How Can I Get My Daughter to Sleep in Her Bed Instead of Mine?

There's nothing quite as refreshing as a great night's sleep to help us recover from our day and restore our energy. When children have trouble sleeping, it impacts not only their sleep (and mood), but their weary parents'.
04/24/2013 10:32 am ET Updated Jun 24, 2013

My 8-year-old has a very hard time sleeping in her own bed. When she sleeps with me, she is very restless, making it hard for me to get a good night's sleep. She promises to stay in her room, but usually ends up climbing into my bed at two in the morning when I'm too tired to carry her back. What can I do to get her to sleep in her own room?

There's nothing quite as refreshing as a great night's sleep to help us recover from our day and restore us with the energy to awaken bright-eyed and bushy-tailed in the morning. When children have trouble sleeping, it impacts not only their sleep (and mood), but their weary parents'.

Here's my advice:

Be decisive. Many parents confuse their child with mixed messages about bedtime because they themselves are uncertain. If one night you're lecturing your daughter about why she must sleep in her room, and the next night you're inviting her to sleep with you, it's no wonder she makes a fuss. Humans have been co-sleeping for thousands of years; it's normal for kids to want to sleep with their parents and/or siblings. If she has reason to believe that you will cave in to her request to sleep with you "just this once," she will keep pushing to do so.

Ask yourself this question: Do you want your daughter to sleep in her own bed each night, or are you unclear? Do you like having her in your room, or do you truly want to sleep alone? Work through your thoughts and feelings to come to some clarity so your daughter knows what to expect.

Explain the plan. Pick a time over the weekend when you and you daughter are relaxed and bedtime is hours away. If you have decided that she will need to sleep in her own room, explain the new plan.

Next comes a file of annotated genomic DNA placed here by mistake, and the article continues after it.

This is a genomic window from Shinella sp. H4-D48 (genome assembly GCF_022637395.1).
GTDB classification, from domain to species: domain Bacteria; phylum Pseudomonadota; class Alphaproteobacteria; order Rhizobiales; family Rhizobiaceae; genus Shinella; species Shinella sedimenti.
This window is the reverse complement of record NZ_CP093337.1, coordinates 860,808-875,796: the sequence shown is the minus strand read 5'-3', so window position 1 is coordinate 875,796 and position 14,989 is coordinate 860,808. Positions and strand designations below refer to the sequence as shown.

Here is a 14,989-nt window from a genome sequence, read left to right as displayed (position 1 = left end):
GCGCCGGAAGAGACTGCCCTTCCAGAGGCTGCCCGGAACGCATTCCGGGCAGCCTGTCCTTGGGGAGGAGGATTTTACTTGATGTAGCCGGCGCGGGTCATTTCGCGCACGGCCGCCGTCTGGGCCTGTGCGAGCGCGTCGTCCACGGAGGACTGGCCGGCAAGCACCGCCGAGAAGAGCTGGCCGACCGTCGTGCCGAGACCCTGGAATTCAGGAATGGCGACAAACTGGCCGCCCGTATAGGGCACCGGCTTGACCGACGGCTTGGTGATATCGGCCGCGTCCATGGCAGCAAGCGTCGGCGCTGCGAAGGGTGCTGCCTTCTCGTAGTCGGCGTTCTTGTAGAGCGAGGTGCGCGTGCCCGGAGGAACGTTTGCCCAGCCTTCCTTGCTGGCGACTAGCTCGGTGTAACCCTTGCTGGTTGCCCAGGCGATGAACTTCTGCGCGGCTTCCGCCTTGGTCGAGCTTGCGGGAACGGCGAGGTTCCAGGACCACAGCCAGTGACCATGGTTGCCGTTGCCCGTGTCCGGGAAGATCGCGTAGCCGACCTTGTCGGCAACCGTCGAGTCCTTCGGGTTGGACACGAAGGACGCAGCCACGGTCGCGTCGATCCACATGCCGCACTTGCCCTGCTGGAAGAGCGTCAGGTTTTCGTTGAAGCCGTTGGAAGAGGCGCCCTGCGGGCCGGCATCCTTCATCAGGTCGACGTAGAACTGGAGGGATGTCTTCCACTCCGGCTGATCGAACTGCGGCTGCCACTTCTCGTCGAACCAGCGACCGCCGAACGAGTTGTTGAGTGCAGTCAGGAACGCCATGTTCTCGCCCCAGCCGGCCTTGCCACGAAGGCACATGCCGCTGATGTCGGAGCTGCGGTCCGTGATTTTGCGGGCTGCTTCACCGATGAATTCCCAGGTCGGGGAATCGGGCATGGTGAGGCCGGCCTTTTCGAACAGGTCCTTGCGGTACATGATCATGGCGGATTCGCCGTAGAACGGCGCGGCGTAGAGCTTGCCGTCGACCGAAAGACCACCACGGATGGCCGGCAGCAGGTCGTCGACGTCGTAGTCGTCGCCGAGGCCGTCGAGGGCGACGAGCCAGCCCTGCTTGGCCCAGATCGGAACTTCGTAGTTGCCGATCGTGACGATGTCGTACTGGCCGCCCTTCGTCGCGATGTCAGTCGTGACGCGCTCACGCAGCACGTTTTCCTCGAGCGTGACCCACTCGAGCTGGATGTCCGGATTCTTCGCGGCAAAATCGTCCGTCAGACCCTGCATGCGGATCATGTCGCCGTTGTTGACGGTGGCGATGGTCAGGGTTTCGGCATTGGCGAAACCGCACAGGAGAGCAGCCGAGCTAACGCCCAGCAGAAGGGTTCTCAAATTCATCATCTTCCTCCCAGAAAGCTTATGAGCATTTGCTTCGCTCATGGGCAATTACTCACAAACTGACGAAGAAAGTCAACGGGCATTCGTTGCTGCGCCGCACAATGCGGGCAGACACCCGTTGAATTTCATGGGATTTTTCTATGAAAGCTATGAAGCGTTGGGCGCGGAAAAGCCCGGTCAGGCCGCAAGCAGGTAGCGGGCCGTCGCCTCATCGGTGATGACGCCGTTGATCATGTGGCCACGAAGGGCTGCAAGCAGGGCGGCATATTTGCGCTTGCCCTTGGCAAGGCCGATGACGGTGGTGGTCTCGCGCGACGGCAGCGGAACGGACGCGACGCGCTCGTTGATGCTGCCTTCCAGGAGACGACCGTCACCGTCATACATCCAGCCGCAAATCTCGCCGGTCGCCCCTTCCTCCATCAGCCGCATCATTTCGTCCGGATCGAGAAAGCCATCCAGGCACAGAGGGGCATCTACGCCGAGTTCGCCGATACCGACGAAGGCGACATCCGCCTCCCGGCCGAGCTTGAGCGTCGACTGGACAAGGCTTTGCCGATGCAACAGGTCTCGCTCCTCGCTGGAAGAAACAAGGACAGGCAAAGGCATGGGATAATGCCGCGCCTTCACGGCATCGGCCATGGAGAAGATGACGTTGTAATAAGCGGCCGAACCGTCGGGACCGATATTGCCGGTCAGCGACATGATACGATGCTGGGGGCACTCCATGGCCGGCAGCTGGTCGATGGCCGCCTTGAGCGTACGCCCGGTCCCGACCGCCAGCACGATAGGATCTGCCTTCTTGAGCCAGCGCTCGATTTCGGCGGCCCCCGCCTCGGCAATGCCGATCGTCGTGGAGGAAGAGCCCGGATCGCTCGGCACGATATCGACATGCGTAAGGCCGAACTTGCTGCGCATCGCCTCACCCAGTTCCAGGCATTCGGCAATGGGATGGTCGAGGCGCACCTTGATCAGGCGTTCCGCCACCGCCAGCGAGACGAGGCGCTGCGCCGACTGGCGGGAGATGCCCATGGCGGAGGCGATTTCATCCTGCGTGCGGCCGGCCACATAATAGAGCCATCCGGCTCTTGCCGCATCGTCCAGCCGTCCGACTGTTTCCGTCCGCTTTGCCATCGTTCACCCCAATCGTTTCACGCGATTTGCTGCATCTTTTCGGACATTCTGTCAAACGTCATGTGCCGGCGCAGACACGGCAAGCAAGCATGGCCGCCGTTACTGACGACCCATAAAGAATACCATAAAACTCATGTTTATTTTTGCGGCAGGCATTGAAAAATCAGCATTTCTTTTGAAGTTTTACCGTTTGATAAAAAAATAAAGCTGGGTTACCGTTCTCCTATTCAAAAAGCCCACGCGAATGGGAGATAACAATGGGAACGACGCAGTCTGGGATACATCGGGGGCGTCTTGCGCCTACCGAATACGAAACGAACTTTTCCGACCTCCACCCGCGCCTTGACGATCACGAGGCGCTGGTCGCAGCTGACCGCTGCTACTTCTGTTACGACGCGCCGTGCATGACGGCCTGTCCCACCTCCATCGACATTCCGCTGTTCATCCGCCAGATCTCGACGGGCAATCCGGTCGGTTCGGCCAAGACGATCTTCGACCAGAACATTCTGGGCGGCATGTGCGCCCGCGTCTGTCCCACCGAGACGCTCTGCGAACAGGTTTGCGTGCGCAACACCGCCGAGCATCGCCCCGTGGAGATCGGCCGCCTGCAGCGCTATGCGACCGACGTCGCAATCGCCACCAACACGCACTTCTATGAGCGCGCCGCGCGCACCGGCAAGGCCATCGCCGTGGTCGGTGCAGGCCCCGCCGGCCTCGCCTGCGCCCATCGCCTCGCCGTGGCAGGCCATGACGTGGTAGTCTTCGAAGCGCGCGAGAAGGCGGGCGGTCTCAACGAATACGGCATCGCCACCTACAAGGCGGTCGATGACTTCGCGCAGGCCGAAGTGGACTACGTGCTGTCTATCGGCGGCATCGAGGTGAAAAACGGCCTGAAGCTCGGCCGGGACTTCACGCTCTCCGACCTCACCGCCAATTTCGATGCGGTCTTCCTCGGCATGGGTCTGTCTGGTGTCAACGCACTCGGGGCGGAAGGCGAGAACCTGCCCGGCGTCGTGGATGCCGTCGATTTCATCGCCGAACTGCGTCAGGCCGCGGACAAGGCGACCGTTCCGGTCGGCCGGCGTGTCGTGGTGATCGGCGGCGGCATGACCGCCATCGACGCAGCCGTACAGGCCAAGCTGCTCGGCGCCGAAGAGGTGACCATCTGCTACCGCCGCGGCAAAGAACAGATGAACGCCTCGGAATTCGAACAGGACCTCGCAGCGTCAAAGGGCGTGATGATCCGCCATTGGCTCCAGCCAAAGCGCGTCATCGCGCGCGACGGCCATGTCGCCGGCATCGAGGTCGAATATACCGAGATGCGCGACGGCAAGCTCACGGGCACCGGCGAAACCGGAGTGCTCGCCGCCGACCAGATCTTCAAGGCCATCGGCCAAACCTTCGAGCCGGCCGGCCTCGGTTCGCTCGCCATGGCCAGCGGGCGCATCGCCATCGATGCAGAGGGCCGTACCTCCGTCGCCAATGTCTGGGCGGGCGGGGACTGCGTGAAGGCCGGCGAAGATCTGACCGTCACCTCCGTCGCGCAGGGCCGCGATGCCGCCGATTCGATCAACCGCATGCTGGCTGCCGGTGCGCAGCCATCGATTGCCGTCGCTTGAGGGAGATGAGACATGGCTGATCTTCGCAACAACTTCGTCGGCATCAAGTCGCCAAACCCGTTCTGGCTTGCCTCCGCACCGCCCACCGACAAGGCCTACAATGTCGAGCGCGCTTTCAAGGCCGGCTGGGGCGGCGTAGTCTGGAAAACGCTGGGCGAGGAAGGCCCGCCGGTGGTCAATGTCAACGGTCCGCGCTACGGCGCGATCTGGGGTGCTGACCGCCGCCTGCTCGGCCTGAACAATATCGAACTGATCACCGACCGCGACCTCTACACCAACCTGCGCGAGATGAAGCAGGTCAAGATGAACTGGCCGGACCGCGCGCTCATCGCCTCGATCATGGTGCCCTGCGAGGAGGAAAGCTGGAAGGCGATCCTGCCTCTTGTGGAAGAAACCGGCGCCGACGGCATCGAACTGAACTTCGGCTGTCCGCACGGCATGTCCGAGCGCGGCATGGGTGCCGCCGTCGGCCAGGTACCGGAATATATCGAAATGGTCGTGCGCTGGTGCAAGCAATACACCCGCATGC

"At bedtime, I'm going to read to you and cuddle you for a few minutes. Then, to help you get used to falling asleep in your own room, I'll put on that quiet music you like (or lava lamp, or audio story) and for a few nights, I'll sit on the other side of the room reading my book.

"You may want to chat with me, but I'll just stay to help you drift off to sleep only if you can be quiet. After a little while I'll go out, but I'll come in to check on you every few minutes. You can decide if you want to leave a night light on, or if you'd like your bedroom door cracked open.

If you come into mommy's room later on in the night, I'll walk you back to your bed without talking.

After a while, this will get easier but it might be a little hard at first, because I know how much you like sleeping with mommy."

Hopefully, it goes without saying that you will need to actually carry out this plan. If you don't stand behind your words and instead keep negotiating and debating whether she can or cannot sleep with you, you'll be back where you started.

Allow her to be sad. Your daughter may feel angry, sad or anxious if she determines that you have truly decided that she can no longer sleep with you. Rather than trying to convince her how wonderful it will be to sleep alone, allow her to the freedom to express her feelings.

"Sleeping with mommy feels safe and cozy. You really like it. It sounds like you're very upset about this new plan."

Provide diversions. Many children find it difficult to simply lie in the dark, waiting for sleep to come. Try playing soft music to help her drift off to sleep. Or put a lava lamp in her room to give her something to gaze at while she gets drowsy. Or try turning on a device that projects moving stars or animals on the ceiling. By giving her busy mind something to do, you'll make it easier for her to fall asleep.

Scare away the monsters! If, like many children, your daughter claims to be fearful of sleeping by herself because of things that go bump in the night, enlist the use of her imagination. Walk her through a guided visualization where she imagines an army of powerful animals (let her choose her favorite) standing guard at her door or around her bed. Or give her a bottle of homemade "Monster Spray" with an official looking label that reads, "Makes Monsters Disappear in Seconds!"

Some families choose to have their children sleep with them. If that works for you, by all means, enjoy the cuddles. But if you are clear that you want your bed to yourself, these ideas should help your daughter make the transition to sleeping through the night in her own room, giving you both an uninterrupted night of restful zz's.

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